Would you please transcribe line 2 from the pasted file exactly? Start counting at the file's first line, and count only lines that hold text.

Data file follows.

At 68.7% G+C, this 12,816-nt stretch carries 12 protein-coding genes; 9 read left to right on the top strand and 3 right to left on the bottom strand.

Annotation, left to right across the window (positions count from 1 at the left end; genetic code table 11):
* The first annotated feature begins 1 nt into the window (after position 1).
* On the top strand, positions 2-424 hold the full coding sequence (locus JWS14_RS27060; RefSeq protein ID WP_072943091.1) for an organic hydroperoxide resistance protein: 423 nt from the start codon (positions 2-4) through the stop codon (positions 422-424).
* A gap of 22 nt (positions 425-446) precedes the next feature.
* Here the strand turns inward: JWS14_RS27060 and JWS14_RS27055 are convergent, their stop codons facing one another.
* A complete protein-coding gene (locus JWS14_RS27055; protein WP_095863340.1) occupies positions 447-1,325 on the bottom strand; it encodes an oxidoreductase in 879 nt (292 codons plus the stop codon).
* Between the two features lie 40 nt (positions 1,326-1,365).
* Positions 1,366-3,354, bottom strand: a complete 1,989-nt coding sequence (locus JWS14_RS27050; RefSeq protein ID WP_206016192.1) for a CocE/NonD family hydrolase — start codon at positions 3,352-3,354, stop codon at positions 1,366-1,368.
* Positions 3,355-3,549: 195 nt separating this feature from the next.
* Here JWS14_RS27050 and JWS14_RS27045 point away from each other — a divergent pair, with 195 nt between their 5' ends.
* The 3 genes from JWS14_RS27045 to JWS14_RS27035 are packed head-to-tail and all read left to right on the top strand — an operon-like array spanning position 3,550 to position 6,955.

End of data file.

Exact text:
Annotation, left to right across the window (positions count from 1 at the left end; genetic code table 11):